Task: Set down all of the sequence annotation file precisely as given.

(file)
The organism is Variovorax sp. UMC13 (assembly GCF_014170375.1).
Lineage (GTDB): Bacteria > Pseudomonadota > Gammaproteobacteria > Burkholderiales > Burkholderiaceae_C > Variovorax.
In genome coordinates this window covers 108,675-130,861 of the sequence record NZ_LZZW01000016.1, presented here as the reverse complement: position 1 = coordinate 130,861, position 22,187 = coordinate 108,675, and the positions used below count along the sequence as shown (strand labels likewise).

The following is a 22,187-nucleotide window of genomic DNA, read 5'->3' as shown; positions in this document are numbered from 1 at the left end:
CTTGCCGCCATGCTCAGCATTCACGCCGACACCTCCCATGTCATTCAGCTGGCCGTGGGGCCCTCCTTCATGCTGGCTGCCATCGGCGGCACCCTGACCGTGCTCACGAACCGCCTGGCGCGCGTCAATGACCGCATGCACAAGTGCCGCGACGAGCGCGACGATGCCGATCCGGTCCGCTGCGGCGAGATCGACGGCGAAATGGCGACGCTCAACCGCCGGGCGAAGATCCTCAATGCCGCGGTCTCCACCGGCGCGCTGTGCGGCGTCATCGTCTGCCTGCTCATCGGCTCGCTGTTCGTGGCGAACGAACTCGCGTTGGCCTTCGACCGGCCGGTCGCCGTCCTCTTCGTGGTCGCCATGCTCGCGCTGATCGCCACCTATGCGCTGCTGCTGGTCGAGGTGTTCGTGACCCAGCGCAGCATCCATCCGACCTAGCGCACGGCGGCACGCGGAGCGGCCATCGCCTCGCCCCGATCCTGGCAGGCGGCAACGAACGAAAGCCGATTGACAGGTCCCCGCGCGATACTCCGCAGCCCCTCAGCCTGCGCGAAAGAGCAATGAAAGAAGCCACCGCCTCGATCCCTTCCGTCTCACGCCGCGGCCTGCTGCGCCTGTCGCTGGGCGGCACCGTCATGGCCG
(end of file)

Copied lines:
The organism is Variovorax sp. UMC13 (assembly GCF_014170375.1).
Lineage (GTDB): Bacteria > Pseudomonadota > Gammaproteobacteria > Burkholderiales > Burkholderiaceae_C > Variovorax.
In genome coordinates this window covers 108,675-130,861 of the sequence record NZ_LZZW01000016.1, presented here as the reverse complement: position 1 = coordinate 130,861, position 22,187 = coordinate 108,675, and the positions used below count along the sequence as shown (strand labels likewise).

The following is a 22,187-nucleotide window of genomic DNA, read 5'->3' as shown; positions in this document are numbered from 1 at the left end:
CTTGCCGCCATGCTCAGCATTCACGCCGACACCTCCCATGTCATTCAGCTGGCCGTGGGGCCCTCCTTCATGCTGGCTGCCATCGGCGGCACCCTGACCGTGCTCACGAACCGCCTGGCGCGCGTCAATGACCGCATGCACAAGTGCCGCGACGAGCGCGACGATGCCGATCCGGTCCGCTGCGGCGAGATCGACGGCGAAATGGCGACGCTCAACCGCCGGGCGAAGATCCTCAATGCCGCGGTCTCCACCGGCGCGCTGTGCGGCGTCATCGTCTGCCTGCTCATCGGCTCGCTGTTCGTGGCGAACGAACTCGCGTTGGCCTTCGACCGGCCGGTCGCCGTCCTCTTCGTGGTCGCCATGCTCGCGCTGATCGCCACCTATGCGCTGCTGCTGGTCGAGGTGTTCGTGACCCAGCGCAGCATCCATCCGACCTAGCGCACGGCGGCACGCGGAGCGGCCATCGCCTCGCCCCGATCCTGGCAGGCGGCAACGAACGAAAGCCGATTGACAGGTCCCCGCGCGATACTCCGCAGCCCCTCAGCCTGCGCGAAAGAGCAATGAAAGAAGCCACCGCCTCGATCCCTTCCGTCTCACGCCGCGGCCTGCTGCGCCTGTCGCTGGGCGGCACCGTCATGGCCG